Sources, of course:

600 Travis used to be measured from the ground as 1,006' but had to be remeasured from the lowest public outdoor entrance, four feet higher (the three basements beneath the raised plaza and four beneath the tower lack outdoor public entrances other than loading docks and the like, which are not officially counted), for 1,002'

1000 Louisiana, starting from the same terrain level of about 50' elevation, is officially measured from the tunnel level because the plaza has outdoor entrances accessible by public stairs.  Its recorded height of 992' starts from about 20' below street level.  But government records show that the top of its penthouse is 999' above ground.  

For instance when it received a 14' temporary antenna on top in 1984, it reached 1,063' above mean sea level, 1,013' above the 50' site elevation, with the building being all but 14' of that.  Other records typically run within a foot of this figure; moving from the FAA in 1984 to the FCC in 2005, for instance, we have a report of 304.8m or 999.99'.  
 

Adding a recorded 14.9m or 48.88' above mean sea level, this time, their rooftop without antennae is at a total height of 319.7m or 1,048.87' above mean sea level, again very close to the comparison 1,049'.

...Whether we use 999 or 999.99, we have to add the height from the official starting point at about 29' or 30' above mean sea level where the public entrances are.  For comparison, CTBUH took away 18' from the World Almanac height of Dallas' tallest tower because its pedestrian tunnel plaza level didn't have outdoor access from street level; it is a private patio court but not a primary entrance.  They did not do so from 1000 Louisiana.
So it means that we can accurately answer the first HAI rhetorical question

"But does the tower's essential subterranean element count towards this goal, and would it change the ranking?"
 

The answer is that it already is being measured, and does count officially; the real question is why they are not already officially including the oval, teal colored, integral penthouse of Wells Fargo Plaza in the measurement figure, which would total somewhere between 1,019 and 1,021.  It was never intended to be able to be replaced or changed independently of the rest of the architectural design it is part of;  it should be clear that it was not a mechanical tack-on.  Rectifying this oversight would answer the second HAI question, and would change an additional ranking error as well -- the Library Tower in Los Angeles, built 1,018' tall to eclipse 600 Travis, was never tallest west of the Mississippi River 1989-2016.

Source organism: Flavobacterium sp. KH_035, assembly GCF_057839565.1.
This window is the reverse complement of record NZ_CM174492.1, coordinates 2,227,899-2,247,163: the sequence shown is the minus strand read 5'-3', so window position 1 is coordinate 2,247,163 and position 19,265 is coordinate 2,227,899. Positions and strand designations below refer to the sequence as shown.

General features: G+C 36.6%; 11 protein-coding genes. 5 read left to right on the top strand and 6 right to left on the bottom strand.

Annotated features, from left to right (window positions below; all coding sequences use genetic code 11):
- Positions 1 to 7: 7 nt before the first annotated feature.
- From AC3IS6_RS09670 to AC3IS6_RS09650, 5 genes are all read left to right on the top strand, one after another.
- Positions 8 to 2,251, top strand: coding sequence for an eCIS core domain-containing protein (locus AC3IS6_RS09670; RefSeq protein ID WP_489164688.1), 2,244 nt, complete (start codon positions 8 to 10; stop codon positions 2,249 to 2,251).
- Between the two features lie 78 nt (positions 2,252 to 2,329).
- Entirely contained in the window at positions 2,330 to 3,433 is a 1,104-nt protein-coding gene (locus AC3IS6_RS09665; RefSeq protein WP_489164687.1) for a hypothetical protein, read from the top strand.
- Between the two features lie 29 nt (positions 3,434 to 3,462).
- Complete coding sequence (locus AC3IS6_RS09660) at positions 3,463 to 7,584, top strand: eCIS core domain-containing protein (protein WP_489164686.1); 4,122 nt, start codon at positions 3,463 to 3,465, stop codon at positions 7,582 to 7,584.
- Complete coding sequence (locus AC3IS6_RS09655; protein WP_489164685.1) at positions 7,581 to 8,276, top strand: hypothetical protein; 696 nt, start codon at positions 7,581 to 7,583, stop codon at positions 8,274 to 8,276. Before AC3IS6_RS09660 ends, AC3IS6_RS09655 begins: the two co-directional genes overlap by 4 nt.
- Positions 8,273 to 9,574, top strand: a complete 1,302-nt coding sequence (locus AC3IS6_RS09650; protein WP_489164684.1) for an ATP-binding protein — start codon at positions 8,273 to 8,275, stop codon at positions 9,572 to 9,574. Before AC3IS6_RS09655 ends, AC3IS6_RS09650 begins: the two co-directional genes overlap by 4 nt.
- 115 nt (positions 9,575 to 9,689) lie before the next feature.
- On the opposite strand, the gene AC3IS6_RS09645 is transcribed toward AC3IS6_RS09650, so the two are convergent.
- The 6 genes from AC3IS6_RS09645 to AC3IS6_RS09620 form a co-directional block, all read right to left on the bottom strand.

Have a good Friday evening.

Link to post
Share on other sites
1 hour ago, strickn said:

I would like our valiant editor to ask Keating if he knew from blueprints that 1000 Louisiana was taller than 600 Travis, and just kept it impishly to himself all these years.
 

 I'm afraid Austin's Rainey Street building proposals, if they get out of the ground, won't accidentally build a few feet shy of the tallest mark.

Sources, of course:

600 Travis used to be measured from the ground as 1,006' but had to be remeasured from the lowest public outdoor entrance, four feet higher (the three basements beneath the raised plaza and four beneath the tower lack outdoor public entrances other than loading docks and the like, which are not officially counted), for 1,002'

1000 Louisiana, starting from the same terrain level of about 50' elevation, is officially measured from the tunnel level because the plaza has outdoor entrances accessible by public stairs.  Its recorded height of 992' starts from about 20' below street level.  But government records show that the top of its penthouse is 999' above ground.  

For instance when it received a 14' temporary antenna on top in 1984, it reached 1,063' above mean sea level, 1,013' above the 50' site elevation, with the building being all but 14' of that.  Other records typically run within a foot of this figure; moving from the FAA in 1984 to the FCC in 2005, for instance, we have a report of 304.8m or 999.99'.